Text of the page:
MEPS — More Extraordinary Plans, Son
‘For I know the plans I have for you,’ says the LORD, ‘plans to prosper and not harm you, to give you a hope and a future’ (Jer. 29:11).
This morning, without any real fanfare or hype, I–though terribly under-dressed in pjs worn for the last two days, a ball cap pulled down tight–handed you your birth certificate just prior to your leaving for MEPS (military entrance processing station), where you’ll sign an oath to serve your country.
“I need it for the military processing,” you’d said.
And who was I to argue? So I retrieved it from the safety deposit box where I’ve kept important papers for the last twenty-plus years and handed it to you with a gentle reminder. “Don’t lose this, dear. They’re very difficult to replace.”
And as I laid it into your now large man hands, I saw those words again — Naval Hospital, San Diego, CA.
And I thought to myself, Yep. That’s where it all began.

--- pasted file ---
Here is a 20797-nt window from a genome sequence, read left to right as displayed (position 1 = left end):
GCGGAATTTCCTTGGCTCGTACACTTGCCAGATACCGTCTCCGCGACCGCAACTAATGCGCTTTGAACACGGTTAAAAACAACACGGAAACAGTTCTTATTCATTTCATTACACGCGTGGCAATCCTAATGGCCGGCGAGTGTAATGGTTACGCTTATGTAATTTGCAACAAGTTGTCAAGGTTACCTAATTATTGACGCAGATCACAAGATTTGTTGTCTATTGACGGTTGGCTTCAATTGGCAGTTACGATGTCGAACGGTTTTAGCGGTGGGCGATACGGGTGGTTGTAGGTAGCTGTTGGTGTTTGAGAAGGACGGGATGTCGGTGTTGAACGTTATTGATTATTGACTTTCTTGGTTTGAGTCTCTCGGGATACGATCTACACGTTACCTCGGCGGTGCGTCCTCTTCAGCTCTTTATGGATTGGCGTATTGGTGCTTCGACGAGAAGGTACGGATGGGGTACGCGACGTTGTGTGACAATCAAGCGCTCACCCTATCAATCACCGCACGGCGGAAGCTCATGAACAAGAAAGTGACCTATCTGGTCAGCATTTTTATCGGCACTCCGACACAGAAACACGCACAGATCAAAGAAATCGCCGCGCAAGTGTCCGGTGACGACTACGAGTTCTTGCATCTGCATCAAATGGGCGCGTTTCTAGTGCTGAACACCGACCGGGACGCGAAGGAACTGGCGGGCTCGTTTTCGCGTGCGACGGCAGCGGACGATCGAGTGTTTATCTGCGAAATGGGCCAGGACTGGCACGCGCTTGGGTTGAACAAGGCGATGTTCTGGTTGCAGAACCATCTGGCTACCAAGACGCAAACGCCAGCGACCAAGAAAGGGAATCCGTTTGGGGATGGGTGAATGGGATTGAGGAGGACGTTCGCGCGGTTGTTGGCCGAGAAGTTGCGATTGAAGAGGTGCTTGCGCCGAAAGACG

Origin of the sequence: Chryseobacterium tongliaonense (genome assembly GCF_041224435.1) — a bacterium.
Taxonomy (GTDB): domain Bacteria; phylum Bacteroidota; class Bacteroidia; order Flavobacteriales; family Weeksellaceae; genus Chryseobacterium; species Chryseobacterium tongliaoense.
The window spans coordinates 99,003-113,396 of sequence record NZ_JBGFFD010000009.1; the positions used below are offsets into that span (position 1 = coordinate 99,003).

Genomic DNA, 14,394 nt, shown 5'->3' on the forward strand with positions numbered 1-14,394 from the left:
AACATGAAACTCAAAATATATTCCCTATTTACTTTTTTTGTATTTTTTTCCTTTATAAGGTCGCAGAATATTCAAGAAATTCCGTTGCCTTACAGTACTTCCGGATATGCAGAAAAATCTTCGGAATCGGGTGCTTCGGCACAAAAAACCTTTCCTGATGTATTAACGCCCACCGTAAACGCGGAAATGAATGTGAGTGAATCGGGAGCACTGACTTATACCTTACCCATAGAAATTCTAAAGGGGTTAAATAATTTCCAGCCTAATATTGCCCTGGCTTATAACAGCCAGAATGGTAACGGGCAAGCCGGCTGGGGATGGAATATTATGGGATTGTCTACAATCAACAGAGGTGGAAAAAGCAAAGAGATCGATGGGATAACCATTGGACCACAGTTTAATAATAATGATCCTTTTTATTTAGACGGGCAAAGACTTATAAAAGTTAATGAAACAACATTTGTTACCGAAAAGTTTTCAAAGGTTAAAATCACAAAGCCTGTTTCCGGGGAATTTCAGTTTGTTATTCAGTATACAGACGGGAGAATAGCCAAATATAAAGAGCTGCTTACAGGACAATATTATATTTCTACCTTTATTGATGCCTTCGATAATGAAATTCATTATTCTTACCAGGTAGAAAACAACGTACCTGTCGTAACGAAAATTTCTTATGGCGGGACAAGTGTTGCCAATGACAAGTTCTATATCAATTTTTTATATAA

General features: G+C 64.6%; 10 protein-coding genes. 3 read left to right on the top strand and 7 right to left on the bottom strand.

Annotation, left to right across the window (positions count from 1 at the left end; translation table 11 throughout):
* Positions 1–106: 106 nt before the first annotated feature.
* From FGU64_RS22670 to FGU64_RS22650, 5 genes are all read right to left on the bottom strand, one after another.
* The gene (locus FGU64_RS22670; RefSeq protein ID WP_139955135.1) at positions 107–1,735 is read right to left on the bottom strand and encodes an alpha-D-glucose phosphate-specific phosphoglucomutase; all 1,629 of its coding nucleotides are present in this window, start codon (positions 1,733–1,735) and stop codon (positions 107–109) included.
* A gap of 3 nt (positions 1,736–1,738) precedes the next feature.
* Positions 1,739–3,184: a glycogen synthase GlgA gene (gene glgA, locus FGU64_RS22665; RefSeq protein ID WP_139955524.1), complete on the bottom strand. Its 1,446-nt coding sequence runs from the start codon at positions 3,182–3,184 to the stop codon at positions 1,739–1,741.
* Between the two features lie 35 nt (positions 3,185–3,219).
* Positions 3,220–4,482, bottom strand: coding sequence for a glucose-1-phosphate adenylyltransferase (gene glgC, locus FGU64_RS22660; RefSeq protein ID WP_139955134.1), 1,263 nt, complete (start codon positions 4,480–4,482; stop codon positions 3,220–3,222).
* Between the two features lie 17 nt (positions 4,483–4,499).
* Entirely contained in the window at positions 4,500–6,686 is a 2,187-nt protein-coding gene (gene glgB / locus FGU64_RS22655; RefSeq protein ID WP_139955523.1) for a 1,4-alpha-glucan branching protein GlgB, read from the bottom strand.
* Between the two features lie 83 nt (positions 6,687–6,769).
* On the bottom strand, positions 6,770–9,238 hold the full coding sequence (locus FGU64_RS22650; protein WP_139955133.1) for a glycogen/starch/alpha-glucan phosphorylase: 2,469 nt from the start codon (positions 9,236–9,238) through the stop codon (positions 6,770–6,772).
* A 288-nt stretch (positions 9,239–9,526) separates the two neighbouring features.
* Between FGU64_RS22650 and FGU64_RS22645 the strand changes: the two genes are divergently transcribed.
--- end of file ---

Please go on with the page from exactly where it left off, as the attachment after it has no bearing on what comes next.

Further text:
Because that’s where I first met you, more than nineteen years ago. I walked into the room where your birth mom was sitting up in her hospital bed holding you. Where you were swaddled so securely, being fed a bottle. Where your then one-and-a-half year old brother met you, too, for the first time. Two boys by two different women, given to this girl–your shared momma who’s married to your shared daddy, who–at that time–made up your immediate family because of the miracle of adoption. Just. Like.That.
And so overwhelmed by you was I, I completely forgot where I parked my rental car in the big hospital parking garage. Didn’t even remember what kind of car it was, only the color–and so the kind security guard took me all around the parking deck while I pushed the lock button on the key fob in my attempt to locate my bluish-gray vehicle. (I’m sure he wondered if I was really fit to be a mom.)
And then, for those 24-hours or so, we lost you–because your birth mom loved you so much she just didn’t know if she could let you go. How could I blame her? So I waited and wailed and waited some more–holding onto the promise I thought I heard the Lord whisper as I laid you down in your little car seat in Michelle’s living room, beside your suitcase and diaper bag.
Trust Me. Like Abraham, lay him down. Trust Me with your Isaac. Yes, with Jacob.
And so I tried, feeble though my attempts were. And I waited and wailed some more, pleading, “Please, God–bring him back.”